A top official of the Economic Community of West African States (ECOWAS) has called on Ivory Coast’s President Laurent Gbagbo to step down to, in his words, stop the country from unnecessary bloodshed. His comment follows violent clashes Thursday that left several protesters dead.
Sonny Ugoh, communications director for the regional bloc ECOWAS, told VOA there seems to be an international consensus to put pressure on Mr. Gbagbo to step down and hand power to former Prime Minister Alassane Ouattara.
“They (Ouattara supporters) are perfectly entitled to demonstrate as long as they are not violent and that they don’t destabilize the peace and security of the country. It’s all part of the expression of the will of the people and the government should have allowed them to express themselves.”
A senior U.S. State Department official said Thursday that Washington is prepared to impose sanctions on Mr. Gbagbo if he does not step down. France and the African Union have warned the embattled leader he has just days to leave office and the country.
Washington’s warning followed new clashes Thursday between pro-Gbagbo troops and former rebels backing Mr. Ouattara.
Fighting broke out in the main city of Abidjan and the central Ivorian city of Tiebissou, which is on the dividing line between the rebel-controlled north and the government-controlled south. Journalists and Ouattara supporters said Thursday at least 30 people were killed.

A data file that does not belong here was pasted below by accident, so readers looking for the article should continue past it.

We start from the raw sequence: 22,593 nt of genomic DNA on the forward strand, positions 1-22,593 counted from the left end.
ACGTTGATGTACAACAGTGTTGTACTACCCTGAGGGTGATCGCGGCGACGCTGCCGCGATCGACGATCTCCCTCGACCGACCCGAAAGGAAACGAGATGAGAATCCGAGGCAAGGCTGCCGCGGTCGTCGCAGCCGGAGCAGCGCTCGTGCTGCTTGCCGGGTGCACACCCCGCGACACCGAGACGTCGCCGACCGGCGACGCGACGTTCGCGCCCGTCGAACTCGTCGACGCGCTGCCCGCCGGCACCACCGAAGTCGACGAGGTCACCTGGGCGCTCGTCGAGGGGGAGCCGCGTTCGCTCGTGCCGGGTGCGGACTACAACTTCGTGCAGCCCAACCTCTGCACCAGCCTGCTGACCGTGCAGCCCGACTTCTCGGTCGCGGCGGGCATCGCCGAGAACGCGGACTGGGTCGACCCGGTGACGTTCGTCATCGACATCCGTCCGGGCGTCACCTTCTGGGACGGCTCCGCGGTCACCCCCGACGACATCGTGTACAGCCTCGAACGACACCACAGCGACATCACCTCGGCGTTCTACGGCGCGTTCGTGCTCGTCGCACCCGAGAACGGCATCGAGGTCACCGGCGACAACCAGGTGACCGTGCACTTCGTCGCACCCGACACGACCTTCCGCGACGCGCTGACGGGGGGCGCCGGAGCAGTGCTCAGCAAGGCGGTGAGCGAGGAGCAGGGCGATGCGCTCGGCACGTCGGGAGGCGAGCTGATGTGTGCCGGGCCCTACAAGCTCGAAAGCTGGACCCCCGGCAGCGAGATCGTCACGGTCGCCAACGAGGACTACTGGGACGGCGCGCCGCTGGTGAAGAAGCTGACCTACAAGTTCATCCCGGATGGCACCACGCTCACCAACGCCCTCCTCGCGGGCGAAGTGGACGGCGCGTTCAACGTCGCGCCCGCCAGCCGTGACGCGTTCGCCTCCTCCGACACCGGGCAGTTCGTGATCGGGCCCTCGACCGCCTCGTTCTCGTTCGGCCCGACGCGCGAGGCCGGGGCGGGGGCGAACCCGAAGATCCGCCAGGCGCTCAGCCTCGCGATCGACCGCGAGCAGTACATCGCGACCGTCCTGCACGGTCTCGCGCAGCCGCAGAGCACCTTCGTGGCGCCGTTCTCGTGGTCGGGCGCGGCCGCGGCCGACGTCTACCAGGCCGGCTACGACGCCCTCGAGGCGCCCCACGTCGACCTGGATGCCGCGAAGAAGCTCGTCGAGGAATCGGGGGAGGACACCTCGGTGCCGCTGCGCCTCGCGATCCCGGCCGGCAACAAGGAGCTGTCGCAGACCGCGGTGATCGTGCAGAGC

Mr. Ouattara had called on supporters to take to the streets Thursday with the goal of seizing control of government buildings controlled by those loyal to Mr. Gbagbo.
Both men have declared themselves winners of last month's election and named rival governments in a vote aimed at restoring stability to the West African country following a 2002 civil war.
Ugoh said economic activities in the entire West African sub-region would be affected if the ongoing crisis spirals out of control.
“The sub-region cannot afford another crisis. There is an increasing international consensus around the fact that we will need to take collective action to get this message across that, ‘Look, somebody won his election in Cote d’Ivoire and the person should be allowed to take office.’”